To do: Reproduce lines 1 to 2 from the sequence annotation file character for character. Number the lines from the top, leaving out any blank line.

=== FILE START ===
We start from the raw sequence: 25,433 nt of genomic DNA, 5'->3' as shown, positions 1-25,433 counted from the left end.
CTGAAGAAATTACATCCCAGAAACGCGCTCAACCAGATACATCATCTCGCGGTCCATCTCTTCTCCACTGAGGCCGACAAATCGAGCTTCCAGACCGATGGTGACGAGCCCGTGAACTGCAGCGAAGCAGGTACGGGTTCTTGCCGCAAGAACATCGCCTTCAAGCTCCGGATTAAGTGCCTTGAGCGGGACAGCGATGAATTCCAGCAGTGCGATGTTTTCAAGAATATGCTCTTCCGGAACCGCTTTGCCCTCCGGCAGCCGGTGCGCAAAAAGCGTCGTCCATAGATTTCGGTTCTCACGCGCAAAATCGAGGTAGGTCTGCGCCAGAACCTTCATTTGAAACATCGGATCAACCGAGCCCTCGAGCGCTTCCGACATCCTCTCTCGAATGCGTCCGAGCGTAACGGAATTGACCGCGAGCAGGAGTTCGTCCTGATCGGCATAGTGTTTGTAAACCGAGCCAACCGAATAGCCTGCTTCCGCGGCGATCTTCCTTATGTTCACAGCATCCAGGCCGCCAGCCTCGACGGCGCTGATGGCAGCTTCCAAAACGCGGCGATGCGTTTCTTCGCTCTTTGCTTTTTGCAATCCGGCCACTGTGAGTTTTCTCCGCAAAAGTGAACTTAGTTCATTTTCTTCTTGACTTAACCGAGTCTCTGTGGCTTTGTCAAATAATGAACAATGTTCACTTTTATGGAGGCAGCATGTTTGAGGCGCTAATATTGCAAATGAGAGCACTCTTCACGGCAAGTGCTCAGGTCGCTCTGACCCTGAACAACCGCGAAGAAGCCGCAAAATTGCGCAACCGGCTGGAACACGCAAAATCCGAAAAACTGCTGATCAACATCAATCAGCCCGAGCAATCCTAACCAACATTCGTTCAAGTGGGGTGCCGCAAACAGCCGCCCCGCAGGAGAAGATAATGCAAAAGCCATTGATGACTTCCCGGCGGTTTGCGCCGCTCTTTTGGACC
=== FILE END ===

We start from the raw sequence: 25,433 nt of genomic DNA, 5'->3' as shown, positions 1-25,433 counted from the left end.
CTGAAGAAATTACATCCCAGAAACGCGCTCAACCAGATACATCATCTCGCGGTCCATCTCTTCTCCACTGAGGCCGACAAATCGAGCTTCCAGACCGATGGTGACGAGCCCGTGAACTGCAGCGAAGCAGGTACGGGTTCTTGCCGCAAGAACATCGCCTTCAAGCTCCGGATTAAGTGCCTTGAGCGGGACAGCGATGAATTCCAGCAGTGCGATGTTTTCAAGAATATGCTCTTCCGGAACCGCTTTGCCCTCCGGCAGCCGGTGCGCAAAAAGCGTCGTCCATAGATTTCGGTTCTCACGCGCAAAATCGAGGTAGGTCTGCGCCAGAACCTTCATTTGAAACATCGGATCAACCGAGCCCTCGAGCGCTTCCGACATCCTCTCTCGAATGCGTCCGAGCGTAACGGAATTGACCGCGAGCAGGAGTTCGTCCTGATCGGCATAGTGTTTGTAAACCGAGCCAACCGAATAGCCTGCTTCCGCGGCGATCTTCCTTATGTTCACAGCATCCAGGCCGCCAGCCTCGACGGCGCTGATGGCAGCTTCCAAAACGCGGCGATGCGTTTCTTCGCTCTTTGCTTTTTGCAATCCGGCCACTGTGAGTTTTCTCCGCAAAAGTGAACTTAGTTCATTTTCTTCTTGACTTAACCGAGTCTCTGTGGCTTTGTCAAATAATGAACAATGTTCACTTTTATGGAGGCAGCATGTTTGAGGCGCTAATATTGCAAATGAGAGCACTCTTCACGGCAAGTGCTCAGGTCGCTCTGACCCTGAACAACCGCGAAGAAGCCGCAAAATTGCGCAACCGGCTGGAACACGCAAAATCCGAAAAACTGCTGATCAACATCAATCAGCCCGAGCAATCCTAACCAACATTCGTTCAAGTGGGGTGCCGCAAACAGCCGCCCCGCAGGAGAAGATAATGCAAAAGCCATTGATGACTTCCCGGCGGTTTGCGCCGCTCTTTTGGACC